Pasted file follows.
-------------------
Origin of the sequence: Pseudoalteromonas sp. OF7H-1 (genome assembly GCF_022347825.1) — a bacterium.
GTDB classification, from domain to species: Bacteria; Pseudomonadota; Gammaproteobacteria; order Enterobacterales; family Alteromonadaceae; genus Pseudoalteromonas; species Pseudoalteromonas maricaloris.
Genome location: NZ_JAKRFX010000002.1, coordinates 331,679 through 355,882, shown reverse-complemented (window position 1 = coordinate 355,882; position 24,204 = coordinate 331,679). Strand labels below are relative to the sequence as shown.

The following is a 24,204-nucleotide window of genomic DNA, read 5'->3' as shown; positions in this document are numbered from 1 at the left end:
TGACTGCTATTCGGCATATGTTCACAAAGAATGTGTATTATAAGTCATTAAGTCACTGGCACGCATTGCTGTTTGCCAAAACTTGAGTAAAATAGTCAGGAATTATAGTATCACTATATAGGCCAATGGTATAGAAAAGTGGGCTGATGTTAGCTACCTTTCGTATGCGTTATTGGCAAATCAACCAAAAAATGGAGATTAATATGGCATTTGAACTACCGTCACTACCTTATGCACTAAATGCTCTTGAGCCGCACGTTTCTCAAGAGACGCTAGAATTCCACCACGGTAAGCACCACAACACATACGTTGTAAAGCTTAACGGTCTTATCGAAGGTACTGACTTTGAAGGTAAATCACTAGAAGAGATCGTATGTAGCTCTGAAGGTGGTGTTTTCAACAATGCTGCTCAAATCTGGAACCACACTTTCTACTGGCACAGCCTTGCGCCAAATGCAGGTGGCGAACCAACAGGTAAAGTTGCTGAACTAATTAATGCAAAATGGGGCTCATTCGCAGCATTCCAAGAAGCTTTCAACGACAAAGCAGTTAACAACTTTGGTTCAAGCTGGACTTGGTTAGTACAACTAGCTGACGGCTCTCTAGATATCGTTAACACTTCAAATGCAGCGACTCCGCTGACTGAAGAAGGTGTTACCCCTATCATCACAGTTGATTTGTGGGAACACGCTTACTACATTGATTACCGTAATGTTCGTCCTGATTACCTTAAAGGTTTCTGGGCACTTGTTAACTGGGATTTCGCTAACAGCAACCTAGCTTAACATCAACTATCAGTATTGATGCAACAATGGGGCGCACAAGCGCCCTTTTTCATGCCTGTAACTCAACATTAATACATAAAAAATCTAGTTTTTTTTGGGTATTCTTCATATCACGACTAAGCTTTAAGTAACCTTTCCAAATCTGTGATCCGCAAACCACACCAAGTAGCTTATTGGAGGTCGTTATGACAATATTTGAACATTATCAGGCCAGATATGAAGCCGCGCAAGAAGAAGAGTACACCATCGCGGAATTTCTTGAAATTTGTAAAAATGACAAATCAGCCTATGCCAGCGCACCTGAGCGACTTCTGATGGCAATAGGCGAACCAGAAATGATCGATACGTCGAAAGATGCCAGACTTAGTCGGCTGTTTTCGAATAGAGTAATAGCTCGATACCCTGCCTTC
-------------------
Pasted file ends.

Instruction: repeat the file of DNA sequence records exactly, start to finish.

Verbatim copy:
Origin of the sequence: Pseudoalteromonas sp. OF7H-1 (genome assembly GCF_022347825.1) — a bacterium.
GTDB classification, from domain to species: Bacteria; Pseudomonadota; Gammaproteobacteria; order Enterobacterales; family Alteromonadaceae; genus Pseudoalteromonas; species Pseudoalteromonas maricaloris.
Genome location: NZ_JAKRFX010000002.1, coordinates 331,679 through 355,882, shown reverse-complemented (window position 1 = coordinate 355,882; position 24,204 = coordinate 331,679). Strand labels below are relative to the sequence as shown.

The following is a 24,204-nucleotide window of genomic DNA, read 5'->3' as shown; positions in this document are numbered from 1 at the left end:
TGACTGCTATTCGGCATATGTTCACAAAGAATGTGTATTATAAGTCATTAAGTCACTGGCACGCATTGCTGTTTGCCAAAACTTGAGTAAAATAGTCAGGAATTATAGTATCACTATATAGGCCAATGGTATAGAAAAGTGGGCTGATGTTAGCTACCTTTCGTATGCGTTATTGGCAAATCAACCAAAAAATGGAGATTAATATGGCATTTGAACTACCGTCACTACCTTATGCACTAAATGCTCTTGAGCCGCACGTTTCTCAAGAGACGCTAGAATTCCACCACGGTAAGCACCACAACACATACGTTGTAAAGCTTAACGGTCTTATCGAAGGTACTGACTTTGAAGGTAAATCACTAGAAGAGATCGTATGTAGCTCTGAAGGTGGTGTTTTCAACAATGCTGCTCAAATCTGGAACCACACTTTCTACTGGCACAGCCTTGCGCCAAATGCAGGTGGCGAACCAACAGGTAAAGTTGCTGAACTAATTAATGCAAAATGGGGCTCATTCGCAGCATTCCAAGAAGCTTTCAACGACAAAGCAGTTAACAACTTTGGTTCAAGCTGGACTTGGTTAGTACAACTAGCTGACGGCTCTCTAGATATCGTTAACACTTCAAATGCAGCGACTCCGCTGACTGAAGAAGGTGTTACCCCTATCATCACAGTTGATTTGTGGGAACACGCTTACTACATTGATTACCGTAATGTTCGTCCTGATTACCTTAAAGGTTTCTGGGCACTTGTTAACTGGGATTTCGCTAACAGCAACCTAGCTTAACATCAACTATCAGTATTGATGCAACAATGGGGCGCACAAGCGCCCTTTTTCATGCCTGTAACTCAACATTAATACATAAAAAATCTAGTTTTTTTTGGGTATTCTTCATATCACGACTAAGCTTTAAGTAACCTTTCCAAATCTGTGATCCGCAAACCACACCAAGTAGCTTATTGGAGGTCGTTATGACAATATTTGAACATTATCAGGCCAGATATGAAGCCGCGCAAGAAGAAGAGTACACCATCGCGGAATTTCTTGAAATTTGTAAAAATGACAAATCAGCCTATGCCAGCGCACCTGAGCGACTTCTGATGGCAATAGGCGAACCAGAAATGATCGATACGTCGAAAGATGCCAGACTTAGTCGGCTGTTTTCGAATAGAGTAATAGCTCGATACCCTGCCTTC